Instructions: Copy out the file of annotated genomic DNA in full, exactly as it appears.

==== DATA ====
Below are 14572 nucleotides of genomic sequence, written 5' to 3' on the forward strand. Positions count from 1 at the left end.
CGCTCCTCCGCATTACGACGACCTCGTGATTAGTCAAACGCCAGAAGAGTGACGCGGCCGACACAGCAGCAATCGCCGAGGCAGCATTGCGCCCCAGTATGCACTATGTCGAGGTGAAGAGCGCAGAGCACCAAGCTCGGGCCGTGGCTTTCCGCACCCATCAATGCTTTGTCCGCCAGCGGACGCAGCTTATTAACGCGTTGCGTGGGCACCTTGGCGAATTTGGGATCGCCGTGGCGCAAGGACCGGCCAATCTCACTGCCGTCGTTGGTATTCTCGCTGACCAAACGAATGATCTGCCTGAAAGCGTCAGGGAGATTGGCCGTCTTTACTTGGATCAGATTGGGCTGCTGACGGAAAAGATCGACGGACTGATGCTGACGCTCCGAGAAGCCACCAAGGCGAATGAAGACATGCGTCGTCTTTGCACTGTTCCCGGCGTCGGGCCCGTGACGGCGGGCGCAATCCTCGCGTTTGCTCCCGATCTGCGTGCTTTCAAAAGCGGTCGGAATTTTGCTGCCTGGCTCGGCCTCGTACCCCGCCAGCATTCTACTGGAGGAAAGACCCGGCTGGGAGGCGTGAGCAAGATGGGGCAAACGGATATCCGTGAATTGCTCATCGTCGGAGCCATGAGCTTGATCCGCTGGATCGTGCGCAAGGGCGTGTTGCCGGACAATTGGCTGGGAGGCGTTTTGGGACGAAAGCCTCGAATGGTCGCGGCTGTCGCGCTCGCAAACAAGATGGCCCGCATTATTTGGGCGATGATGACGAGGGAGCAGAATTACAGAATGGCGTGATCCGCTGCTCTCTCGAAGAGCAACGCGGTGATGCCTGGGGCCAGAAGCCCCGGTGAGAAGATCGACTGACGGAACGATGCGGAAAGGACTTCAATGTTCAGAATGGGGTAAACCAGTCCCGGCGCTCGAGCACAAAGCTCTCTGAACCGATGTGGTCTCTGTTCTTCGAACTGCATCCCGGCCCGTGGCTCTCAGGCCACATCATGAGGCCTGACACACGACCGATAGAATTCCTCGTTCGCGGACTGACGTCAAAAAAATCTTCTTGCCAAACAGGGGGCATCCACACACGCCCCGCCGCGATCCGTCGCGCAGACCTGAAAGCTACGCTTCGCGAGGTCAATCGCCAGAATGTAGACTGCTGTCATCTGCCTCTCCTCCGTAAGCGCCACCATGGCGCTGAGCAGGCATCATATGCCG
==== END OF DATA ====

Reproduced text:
Below are 14572 nucleotides of genomic sequence, written 5' to 3' on the forward strand. Positions count from 1 at the left end.
CGCTCCTCCGCATTACGACGACCTCGTGATTAGTCAAACGCCAGAAGAGTGACGCGGCCGACACAGCAGCAATCGCCGAGGCAGCATTGCGCCCCAGTATGCACTATGTCGAGGTGAAGAGCGCAGAGCACCAAGCTCGGGCCGTGGCTTTCCGCACCCATCAATGCTTTGTCCGCCAGCGGACGCAGCTTATTAACGCGTTGCGTGGGCACCTTGGCGAATTTGGGATCGCCGTGGCGCAAGGACCGGCCAATCTCACTGCCGTCGTTGGTATTCTCGCTGACCAAACGAATGATCTGCCTGAAAGCGTCAGGGAGATTGGCCGTCTTTACTTGGATCAGATTGGGCTGCTGACGGAAAAGATCGACGGACTGATGCTGACGCTCCGAGAAGCCACCAAGGCGAATGAAGACATGCGTCGTCTTTGCACTGTTCCCGGCGTCGGGCCCGTGACGGCGGGCGCAATCCTCGCGTTTGCTCCCGATCTGCGTGCTTTCAAAAGCGGTCGGAATTTTGCTGCCTGGCTCGGCCTCGTACCCCGCCAGCATTCTACTGGAGGAAAGACCCGGCTGGGAGGCGTGAGCAAGATGGGGCAAACGGATATCCGTGAATTGCTCATCGTCGGAGCCATGAGCTTGATCCGCTGGATCGTGCGCAAGGGCGTGTTGCCGGACAATTGGCTGGGAGGCGTTTTGGGACGAAAGCCTCGAATGGTCGCGGCTGTCGCGCTCGCAAACAAGATGGCCCGCATTATTTGGGCGATGATGACGAGGGAGCAGAATTACAGAATGGCGTGATCCGCTGCTCTCTCGAAGAGCAACGCGGTGATGCCTGGGGCCAGAAGCCCCGGTGAGAAGATCGACTGACGGAACGATGCGGAAAGGACTTCAATGTTCAGAATGGGGTAAACCAGTCCCGGCGCTCGAGCACAAAGCTCTCTGAACCGATGTGGTCTCTGTTCTTCGAACTGCATCCCGGCCCGTGGCTCTCAGGCCACATCATGAGGCCTGACACACGACCGATAGAATTCCTCGTTCGCGGACTGACGTCAAAAAAATCTTCTTGCCAAACAGGGGGCATCCACACACGCCCCGCCGCGATCCGTCGCGCAGACCTGAAAGCTACGCTTCGCGAGGTCAATCGCCAGAATGTAGACTGCTGTCATCTGCCTCTCCTCCGTAAGCGCCACCATGGCGCTGAGCAGGCATCATATGCCG